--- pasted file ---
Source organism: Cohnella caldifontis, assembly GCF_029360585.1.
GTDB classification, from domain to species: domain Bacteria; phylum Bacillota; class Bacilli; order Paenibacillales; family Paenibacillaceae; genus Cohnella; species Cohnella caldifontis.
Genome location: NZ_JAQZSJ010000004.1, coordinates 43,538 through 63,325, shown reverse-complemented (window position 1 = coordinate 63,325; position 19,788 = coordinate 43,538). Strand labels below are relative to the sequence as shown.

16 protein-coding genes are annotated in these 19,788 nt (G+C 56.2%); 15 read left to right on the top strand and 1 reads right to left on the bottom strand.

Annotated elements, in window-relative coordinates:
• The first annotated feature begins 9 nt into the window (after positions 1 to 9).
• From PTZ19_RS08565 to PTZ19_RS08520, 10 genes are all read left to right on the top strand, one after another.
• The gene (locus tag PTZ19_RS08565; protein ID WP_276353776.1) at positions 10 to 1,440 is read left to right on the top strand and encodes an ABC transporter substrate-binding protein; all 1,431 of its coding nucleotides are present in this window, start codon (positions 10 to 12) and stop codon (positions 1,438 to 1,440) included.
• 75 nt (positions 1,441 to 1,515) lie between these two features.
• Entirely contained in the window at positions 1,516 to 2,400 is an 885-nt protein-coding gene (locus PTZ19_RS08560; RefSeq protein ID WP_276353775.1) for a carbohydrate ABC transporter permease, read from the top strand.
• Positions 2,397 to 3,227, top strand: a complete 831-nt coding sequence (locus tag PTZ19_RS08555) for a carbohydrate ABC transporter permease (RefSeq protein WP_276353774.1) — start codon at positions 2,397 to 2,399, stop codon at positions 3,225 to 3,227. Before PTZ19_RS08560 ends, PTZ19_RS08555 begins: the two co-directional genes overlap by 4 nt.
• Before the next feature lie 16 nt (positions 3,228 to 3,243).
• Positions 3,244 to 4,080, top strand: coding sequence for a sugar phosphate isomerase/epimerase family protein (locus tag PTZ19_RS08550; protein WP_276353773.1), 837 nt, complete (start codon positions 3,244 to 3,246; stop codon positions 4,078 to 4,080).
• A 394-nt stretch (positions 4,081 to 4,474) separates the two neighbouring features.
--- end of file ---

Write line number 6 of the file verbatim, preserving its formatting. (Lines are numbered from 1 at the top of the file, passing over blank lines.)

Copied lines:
• The first annotated feature begins 9 nt into the window (after positions 1 to 9).